BAIER: Mara, I mean really this was about unleashing the fund raising hounds --

MARA: Sure

BAIER: -- and starting the money.

MARA LIASSON, NATIONAL PUBLIC RADIO: Sure. You have to be a candidate and he's gonna be a candidate, probably, officially, as of today, which means he can fundraise and he has tremendous advantages as an incumbent. He is not going to face a primary challenger, he's gonna have all this time to raise tremendous amounts of money while the Republicans are A, lining up in the starting gate, they haven't even begun their race, and they're going to have an extremely long drawn out process.

What people forget is the Republicans party is changing the rules so that it's not winner take all in these states. That means you could have a stronger nominee at the other end But it means much longer, hard fought campaign just like the Democrats had last year, and all of that time Barack Obama's gonna be out there raking in the money.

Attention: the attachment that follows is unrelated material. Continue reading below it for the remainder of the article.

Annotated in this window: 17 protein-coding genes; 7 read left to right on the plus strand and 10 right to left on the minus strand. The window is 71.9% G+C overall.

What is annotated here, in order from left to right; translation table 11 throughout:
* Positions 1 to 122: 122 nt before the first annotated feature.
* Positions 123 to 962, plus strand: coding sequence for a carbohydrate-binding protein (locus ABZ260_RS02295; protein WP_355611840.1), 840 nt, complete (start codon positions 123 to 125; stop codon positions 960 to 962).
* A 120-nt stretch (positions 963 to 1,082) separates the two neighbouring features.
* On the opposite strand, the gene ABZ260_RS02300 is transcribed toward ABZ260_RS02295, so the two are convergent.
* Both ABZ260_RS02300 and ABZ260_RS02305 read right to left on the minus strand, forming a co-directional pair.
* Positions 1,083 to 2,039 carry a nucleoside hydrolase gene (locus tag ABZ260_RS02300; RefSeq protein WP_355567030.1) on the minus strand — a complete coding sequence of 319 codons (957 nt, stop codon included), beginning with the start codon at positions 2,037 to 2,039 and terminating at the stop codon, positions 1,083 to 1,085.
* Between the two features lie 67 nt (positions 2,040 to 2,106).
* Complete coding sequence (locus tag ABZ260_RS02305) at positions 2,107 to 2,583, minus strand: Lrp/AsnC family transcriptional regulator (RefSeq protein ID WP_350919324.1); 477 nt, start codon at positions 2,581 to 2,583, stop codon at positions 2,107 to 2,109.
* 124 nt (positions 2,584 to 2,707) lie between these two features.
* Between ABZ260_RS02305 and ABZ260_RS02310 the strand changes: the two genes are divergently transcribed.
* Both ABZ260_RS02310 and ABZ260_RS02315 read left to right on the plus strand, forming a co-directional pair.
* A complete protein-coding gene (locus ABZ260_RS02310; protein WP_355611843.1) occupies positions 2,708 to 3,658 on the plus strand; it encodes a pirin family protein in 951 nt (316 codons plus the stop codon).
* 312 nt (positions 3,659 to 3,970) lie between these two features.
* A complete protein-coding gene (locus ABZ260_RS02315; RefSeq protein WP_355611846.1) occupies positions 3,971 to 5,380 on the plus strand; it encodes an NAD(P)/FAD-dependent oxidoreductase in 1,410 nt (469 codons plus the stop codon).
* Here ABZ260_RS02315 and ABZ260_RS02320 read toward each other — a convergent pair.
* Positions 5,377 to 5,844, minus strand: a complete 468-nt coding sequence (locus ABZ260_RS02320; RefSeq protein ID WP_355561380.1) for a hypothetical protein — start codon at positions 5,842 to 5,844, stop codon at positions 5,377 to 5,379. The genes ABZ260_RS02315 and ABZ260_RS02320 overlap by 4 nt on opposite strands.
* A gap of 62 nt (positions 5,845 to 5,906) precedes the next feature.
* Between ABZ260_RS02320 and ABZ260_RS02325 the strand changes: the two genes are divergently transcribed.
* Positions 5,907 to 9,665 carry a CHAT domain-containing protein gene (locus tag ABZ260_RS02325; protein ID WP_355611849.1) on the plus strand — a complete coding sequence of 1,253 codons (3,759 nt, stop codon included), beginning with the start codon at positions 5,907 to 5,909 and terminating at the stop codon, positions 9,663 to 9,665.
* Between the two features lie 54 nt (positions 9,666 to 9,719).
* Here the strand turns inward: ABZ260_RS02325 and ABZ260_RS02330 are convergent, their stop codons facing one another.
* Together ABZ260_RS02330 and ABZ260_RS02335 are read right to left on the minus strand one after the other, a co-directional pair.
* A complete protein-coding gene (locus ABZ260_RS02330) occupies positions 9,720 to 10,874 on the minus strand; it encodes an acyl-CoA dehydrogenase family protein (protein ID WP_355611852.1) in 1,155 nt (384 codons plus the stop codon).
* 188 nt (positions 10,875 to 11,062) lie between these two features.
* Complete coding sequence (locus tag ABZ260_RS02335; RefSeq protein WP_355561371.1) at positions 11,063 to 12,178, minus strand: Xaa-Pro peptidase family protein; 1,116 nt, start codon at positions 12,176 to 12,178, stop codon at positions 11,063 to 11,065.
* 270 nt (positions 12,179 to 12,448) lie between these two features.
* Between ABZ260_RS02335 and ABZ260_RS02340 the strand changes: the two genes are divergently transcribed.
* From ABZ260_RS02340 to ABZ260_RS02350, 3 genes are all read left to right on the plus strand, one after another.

BAIER: But for perspective, Democrats started earlier in 2007. I mean the first debate was in March of 2007.

LIASSON: That's right, so they started earlier, but still, one of the great advantages that the incumbent has, is that he can raise money and he can do it in ease, ya know flying around on Air Force One. There are tremendous problems, I mean he's got high unemployment, it's gonna be harder to energize that grass roots network. That's why he started the video with these volunteers because that's the key to success is having that kind of grass roots army, again, working for him. And he's got a record now to defend. He is not the change candidate, he's the status quo candidate.

BAIER: Charles?

CHARLES KRAUTHAMMER, SYNDICATED COLUMNIST: Well, in the end the key to success will be the unemployment rate and the price of gasoline, above all else. But I think he's smart to have done a low key announcement, it wasn't exactly Lincolnesque. The idea is all about the money. It allows him now, as an official candidate to do all of the things you have to do.

Now he wants to go ahead and raise $1 billion. And you remember, in the last cycle he raised three-quarters of a billion, which is quite a lot of money. I think this time he'll suffer from the enthusiasm gap. Last time he was historic, charismatic, newcomer, and this time, he'll have none of the buzz, the enthusiasm, the swooning in the aisles and augmented by a media fueling throws up their legs. That's not going to happen.